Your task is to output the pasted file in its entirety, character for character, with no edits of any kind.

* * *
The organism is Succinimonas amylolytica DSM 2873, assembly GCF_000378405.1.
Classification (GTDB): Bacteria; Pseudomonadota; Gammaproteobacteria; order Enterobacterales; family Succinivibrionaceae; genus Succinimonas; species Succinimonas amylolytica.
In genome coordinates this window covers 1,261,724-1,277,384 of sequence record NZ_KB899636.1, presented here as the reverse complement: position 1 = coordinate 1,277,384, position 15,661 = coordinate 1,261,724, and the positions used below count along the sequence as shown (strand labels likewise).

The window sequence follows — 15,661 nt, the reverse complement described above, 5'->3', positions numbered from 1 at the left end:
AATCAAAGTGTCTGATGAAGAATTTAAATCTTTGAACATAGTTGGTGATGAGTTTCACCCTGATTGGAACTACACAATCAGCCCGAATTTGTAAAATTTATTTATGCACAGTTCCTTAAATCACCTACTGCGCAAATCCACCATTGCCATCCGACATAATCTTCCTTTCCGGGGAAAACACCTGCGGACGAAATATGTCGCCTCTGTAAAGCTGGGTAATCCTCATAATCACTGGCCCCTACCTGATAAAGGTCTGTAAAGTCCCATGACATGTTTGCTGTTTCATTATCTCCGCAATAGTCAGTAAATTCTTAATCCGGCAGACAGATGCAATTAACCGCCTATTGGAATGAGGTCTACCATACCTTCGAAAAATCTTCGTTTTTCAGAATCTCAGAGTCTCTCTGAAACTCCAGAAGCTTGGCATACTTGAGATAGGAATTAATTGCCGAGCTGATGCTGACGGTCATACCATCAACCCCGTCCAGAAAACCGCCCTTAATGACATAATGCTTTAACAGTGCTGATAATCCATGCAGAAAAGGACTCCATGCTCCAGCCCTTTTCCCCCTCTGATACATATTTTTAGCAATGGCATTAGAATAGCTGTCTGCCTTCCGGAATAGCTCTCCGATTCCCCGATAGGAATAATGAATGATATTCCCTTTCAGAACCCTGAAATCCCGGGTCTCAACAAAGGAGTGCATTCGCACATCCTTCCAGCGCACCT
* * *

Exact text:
The organism is Succinimonas amylolytica DSM 2873, assembly GCF_000378405.1.
Classification (GTDB): Bacteria; Pseudomonadota; Gammaproteobacteria; order Enterobacterales; family Succinivibrionaceae; genus Succinimonas; species Succinimonas amylolytica.
In genome coordinates this window covers 1,261,724-1,277,384 of sequence record NZ_KB899636.1, presented here as the reverse complement: position 1 = coordinate 1,277,384, position 15,661 = coordinate 1,261,724, and the positions used below count along the sequence as shown (strand labels likewise).

The window sequence follows — 15,661 nt, the reverse complement described above, 5'->3', positions numbered from 1 at the left end:
AATCAAAGTGTCTGATGAAGAATTTAAATCTTTGAACATAGTTGGTGATGAGTTTCACCCTGATTGGAACTACACAATCAGCCCGAATTTGTAAAATTTATTTATGCACAGTTCCTTAAATCACCTACTGCGCAAATCCACCATTGCCATCCGACATAATCTTCCTTTCCGGGGAAAACACCTGCGGACGAAATATGTCGCCTCTGTAAAGCTGGGTAATCCTCATAATCACTGGCCCCTACCTGATAAAGGTCTGTAAAGTCCCATGACATGTTTGCTGTTTCATTATCTCCGCAATAGTCAGTAAATTCTTAATCCGGCAGACAGATGCAATTAACCGCCTATTGGAATGAGGTCTACCATACCTTCGAAAAATCTTCGTTTTTCAGAATCTCAGAGTCTCTCTGAAACTCCAGAAGCTTGGCATACTTGAGATAGGAATTAATTGCCGAGCTGATGCTGACGGTCATACCATCAACCCCGTCCAGAAAACCGCCCTTAATGACATAATGCTTTAACAGTGCTGATAATCCATGCAGAAAAGGACTCCATGCTCCAGCCCTTTTCCCCCTCTGATACATATTTTTAGCAATGGCATTAGAATAGCTGTCTGCCTTCCGGAATAGCTCTCCGATTCCCCGATAGGAATAATGAATGATATTCCCTTTCAGAACCCTGAAATCCCGGGTCTCAACAAAGGAGTGCATTCGCACATCCTTCCAGCGCACCT